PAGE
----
Last week (July 14 – 16, 2020) the four largest US banks began releasing their second quarter 2020 earnings reports and many analysts were focused on their updated estimates for credit losses anxious to see the effects of the Covid-19 crisis on these leading financial institutions. These second quarter 2020 earnings releases represent only the second time large bank provision expenses have been recorded using CECL, (Current Expected Credit Losses -ASU 2016-13), the new accounting standard for credit losses. This new credit loss standard was first implemented January 1st, 2020 by approximately 90 of the largest US banks meeting the FASB requirements for mandatory adoption, effectively placing nearly 80% of all US bank loans under the new CECL standard.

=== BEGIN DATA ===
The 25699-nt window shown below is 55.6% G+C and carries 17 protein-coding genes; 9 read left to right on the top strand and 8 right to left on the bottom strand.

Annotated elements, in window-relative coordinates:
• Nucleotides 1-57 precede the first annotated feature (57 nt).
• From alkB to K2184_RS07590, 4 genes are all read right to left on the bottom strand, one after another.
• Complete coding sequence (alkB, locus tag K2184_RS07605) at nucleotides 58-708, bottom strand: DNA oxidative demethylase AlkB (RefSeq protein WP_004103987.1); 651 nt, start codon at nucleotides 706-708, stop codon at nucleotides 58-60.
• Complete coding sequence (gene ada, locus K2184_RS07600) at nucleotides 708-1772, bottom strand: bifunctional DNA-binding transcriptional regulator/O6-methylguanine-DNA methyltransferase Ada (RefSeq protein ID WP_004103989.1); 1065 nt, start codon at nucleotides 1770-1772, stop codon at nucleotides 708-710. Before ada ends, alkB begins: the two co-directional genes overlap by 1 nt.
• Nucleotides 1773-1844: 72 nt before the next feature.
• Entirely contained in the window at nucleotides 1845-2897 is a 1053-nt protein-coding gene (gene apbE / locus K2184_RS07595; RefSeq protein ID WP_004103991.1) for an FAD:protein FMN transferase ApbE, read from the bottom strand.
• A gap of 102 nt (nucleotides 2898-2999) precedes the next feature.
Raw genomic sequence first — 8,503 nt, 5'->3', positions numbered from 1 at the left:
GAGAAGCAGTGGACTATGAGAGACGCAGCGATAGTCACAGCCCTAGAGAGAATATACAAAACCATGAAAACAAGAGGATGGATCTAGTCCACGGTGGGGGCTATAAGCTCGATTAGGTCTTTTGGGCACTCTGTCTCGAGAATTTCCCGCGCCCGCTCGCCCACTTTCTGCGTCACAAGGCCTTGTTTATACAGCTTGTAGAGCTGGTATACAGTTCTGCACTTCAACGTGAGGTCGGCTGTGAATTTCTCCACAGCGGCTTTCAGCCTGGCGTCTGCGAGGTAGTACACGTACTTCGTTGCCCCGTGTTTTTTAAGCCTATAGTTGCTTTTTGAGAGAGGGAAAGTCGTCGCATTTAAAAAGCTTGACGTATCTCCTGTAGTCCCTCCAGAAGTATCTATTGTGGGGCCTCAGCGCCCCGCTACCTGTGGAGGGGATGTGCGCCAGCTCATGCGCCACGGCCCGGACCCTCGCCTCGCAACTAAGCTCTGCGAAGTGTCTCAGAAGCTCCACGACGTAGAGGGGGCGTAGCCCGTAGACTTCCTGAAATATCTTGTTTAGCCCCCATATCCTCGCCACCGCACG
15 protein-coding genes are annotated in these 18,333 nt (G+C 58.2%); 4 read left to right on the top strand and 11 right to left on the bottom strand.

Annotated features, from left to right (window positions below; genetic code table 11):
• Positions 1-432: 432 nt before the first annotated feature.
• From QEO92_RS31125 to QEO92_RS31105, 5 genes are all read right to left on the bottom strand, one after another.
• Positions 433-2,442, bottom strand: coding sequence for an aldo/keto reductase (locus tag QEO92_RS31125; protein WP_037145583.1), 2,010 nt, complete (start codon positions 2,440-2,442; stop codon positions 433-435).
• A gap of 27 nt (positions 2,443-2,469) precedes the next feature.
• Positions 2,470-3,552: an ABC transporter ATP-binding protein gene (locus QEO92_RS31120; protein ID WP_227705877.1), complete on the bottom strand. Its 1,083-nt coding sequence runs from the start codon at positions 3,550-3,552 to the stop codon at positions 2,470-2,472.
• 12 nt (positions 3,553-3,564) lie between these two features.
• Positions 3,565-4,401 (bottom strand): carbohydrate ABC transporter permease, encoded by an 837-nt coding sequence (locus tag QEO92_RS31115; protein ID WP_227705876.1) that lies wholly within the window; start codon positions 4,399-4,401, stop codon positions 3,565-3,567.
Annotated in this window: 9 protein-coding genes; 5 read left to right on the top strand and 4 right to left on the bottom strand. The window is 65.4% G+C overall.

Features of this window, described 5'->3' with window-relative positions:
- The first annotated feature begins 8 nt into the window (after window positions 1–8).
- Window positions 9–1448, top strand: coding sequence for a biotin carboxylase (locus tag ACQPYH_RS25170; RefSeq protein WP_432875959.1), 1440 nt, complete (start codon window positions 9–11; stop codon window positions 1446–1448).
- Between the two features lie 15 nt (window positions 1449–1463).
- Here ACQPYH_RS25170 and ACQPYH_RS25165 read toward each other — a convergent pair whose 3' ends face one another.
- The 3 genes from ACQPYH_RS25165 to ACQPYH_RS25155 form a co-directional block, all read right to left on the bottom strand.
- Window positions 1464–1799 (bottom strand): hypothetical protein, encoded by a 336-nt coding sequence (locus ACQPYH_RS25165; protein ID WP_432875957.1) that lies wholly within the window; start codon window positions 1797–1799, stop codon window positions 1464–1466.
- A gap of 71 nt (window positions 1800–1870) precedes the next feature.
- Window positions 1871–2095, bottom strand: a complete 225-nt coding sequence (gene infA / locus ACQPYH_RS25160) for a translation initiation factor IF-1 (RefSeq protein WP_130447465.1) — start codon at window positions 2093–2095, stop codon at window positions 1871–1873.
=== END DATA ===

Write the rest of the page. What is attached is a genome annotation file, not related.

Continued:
While many community bankers are still hoping that the effects of the new guidance will
never apply to them or that the standard will be repealed in whole, the reality is that most of
the banking industry, as measured by loan portfolio dollars (rather than by number of financial
institutions) has already adopted the standard. According to current FASB rules, community
banks and other smaller financial institutions aren’t scheduled to adopt the CECL standard until
January 1st, 2023.
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